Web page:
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Odumakin: integration is unrealisable within present context


Mr. Yinka Odumakin

Mr. Yinka Odumakin

Mr. Yinka Odumakin is spokesperson for Afenifere. As a delegate to the 2014 National Dialogue, he told KAMAL TAYO OROPO that the best way to address the national question is to back to recommendations of the confab.

Has government done enough to foster integration based on constitutional provision, as characterized by full residency in any part of the country, encourage inter-marriages among the ethnic groups and mobility of citizens?
The government of Nigeria has not been able to promote these laudable objectives of nationhood, because the country is not yet a nation; we are just pretending at it. Those who drafted the constitution put the cart before the horse, as you cannot realise these noble objectives in a void. It is like a woman who goes to the market to buy all the ingredients that are used to prepare a delicious soup, but has no cooking pot.

To that extent, the provisions are not worth the paper on which they are written, because they are unrealisable within the present context of the Nigerian State, where the country is fragmented into nations with no concrete effort to put all these ingredients together to have a salad bowl nation.

How can government make these provisions real?
The provisions can only be made real if we address the nationhood question properly and the report of the 2014 National Conference is a good starting point.

Interestingly, the report even has a charter of integration to blend us together as against the Lord Lugard amalgamation, which is the basis of our cat and mouse relationship at the moment.

But some say that the Constitution, more than the 2014 Confab has enough to unite the people if only there is political will?
There cannot be any political will where there is no way. These provisions are mere sound and fury signifying nothing until we have the architecture of integration in place. The difference with 2014 Confab report is that it goes to the root of the Nigerian crisis and proffers holistic solutions.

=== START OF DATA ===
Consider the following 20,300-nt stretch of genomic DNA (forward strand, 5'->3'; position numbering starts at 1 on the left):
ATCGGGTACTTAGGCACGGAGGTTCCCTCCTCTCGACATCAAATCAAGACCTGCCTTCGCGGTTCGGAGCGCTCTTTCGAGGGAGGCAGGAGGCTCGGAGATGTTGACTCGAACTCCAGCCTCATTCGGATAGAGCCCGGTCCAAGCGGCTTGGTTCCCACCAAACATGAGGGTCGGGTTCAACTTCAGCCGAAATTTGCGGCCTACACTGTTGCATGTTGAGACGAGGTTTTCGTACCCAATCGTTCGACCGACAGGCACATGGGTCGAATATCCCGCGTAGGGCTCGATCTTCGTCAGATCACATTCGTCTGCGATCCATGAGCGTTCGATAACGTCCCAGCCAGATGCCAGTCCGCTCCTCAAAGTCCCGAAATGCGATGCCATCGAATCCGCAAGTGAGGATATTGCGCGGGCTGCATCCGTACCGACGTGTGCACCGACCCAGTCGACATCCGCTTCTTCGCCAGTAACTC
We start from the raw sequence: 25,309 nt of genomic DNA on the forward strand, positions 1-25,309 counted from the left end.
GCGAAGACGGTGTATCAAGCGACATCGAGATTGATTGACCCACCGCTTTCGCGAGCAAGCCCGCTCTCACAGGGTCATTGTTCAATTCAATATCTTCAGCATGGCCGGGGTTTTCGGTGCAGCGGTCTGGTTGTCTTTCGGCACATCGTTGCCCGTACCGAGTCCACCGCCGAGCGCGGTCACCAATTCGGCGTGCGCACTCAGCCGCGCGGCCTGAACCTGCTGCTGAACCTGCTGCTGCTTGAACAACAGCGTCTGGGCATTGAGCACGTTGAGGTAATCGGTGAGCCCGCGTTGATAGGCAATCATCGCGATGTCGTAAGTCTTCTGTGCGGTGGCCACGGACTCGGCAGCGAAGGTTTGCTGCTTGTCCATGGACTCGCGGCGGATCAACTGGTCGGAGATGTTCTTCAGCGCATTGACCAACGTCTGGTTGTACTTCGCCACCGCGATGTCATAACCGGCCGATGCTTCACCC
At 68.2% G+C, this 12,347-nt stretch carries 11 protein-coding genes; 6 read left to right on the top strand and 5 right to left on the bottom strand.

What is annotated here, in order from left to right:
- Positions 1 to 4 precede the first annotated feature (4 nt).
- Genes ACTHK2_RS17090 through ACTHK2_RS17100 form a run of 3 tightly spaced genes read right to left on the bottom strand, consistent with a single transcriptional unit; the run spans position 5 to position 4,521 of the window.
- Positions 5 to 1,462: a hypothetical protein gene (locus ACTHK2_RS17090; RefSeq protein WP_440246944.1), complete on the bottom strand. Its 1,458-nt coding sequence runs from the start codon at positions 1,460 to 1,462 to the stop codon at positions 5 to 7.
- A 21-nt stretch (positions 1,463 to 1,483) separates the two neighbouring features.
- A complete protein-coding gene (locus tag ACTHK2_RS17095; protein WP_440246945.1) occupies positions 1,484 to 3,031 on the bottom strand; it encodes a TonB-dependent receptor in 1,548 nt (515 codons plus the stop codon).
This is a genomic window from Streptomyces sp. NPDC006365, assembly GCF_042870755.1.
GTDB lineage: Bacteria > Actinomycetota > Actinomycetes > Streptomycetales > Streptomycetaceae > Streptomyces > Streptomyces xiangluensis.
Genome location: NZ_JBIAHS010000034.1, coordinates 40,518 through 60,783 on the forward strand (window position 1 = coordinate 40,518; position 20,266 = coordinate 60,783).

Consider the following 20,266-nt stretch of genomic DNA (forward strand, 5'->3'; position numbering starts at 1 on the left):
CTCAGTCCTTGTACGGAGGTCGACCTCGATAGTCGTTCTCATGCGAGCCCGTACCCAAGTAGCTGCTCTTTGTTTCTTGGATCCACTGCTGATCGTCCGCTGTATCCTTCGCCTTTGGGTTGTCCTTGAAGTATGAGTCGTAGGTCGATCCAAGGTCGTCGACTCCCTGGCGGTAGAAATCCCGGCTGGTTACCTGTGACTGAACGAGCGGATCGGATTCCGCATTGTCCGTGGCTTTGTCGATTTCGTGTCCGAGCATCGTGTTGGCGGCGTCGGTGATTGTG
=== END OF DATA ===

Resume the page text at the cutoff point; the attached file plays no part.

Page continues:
Can you elaborate more on how the 2014 Confab proffer such solutions?
The 2014 confab recognises the building blocks of the Nigerian federation and gives them the latitude to associate on the basis of cultural sanguinity. It also recommends equality of states for the six geo-political zones with the rights of states to merge.

Further, a group of states can merge, as well as, have zonal commissions to pursue common interests. As against the current arrangement, each state is allowed to dig under their soil and explore the resources therein in order to create many corridors of prosperity. The reason why these provisions are difficult to enforce at the moment has to do with limited opportunities. Where there are not enough to go round, the secondary contradictions acquire primacy and people would look for all manner of excuses like state of origin, marriage, religion and what have you, to shut people out of their party or association.

Where there is serious economic activities, skills and manpower would be in abundant demand, but where sharing of shrinking resources is the order, it would be more of the rule of the jungle and citizenship rights would come under assault.

In this light, and seeing that the ruling party is not a fan of the 2014 Confab, what should the government be doing?
We have to continue to hammer it on until they get it. They should pocket their ego and realise that peoples’ lives are at stake. All indices have gone worse in the last 10 months. Electricity has dropped to 1500 megawatts for the whole country, while fuel queues are now multi-mile long. There is no short-cut around this palm tree top anymore. But advocates of restructuring should push it in a friendly way, as this is about our survival as a people and not in a manner suggesting ‘did-we-not-tell-you’ fashion.

How confident are you that this government would yield ground on this?
It is in the best interest of the government and the people for those currently in the authority to yield. This house is falling, killings all over the place and shrinking opportunities for growth all around us. It is a quarter to midnight in Nigeria and we must address the drift.

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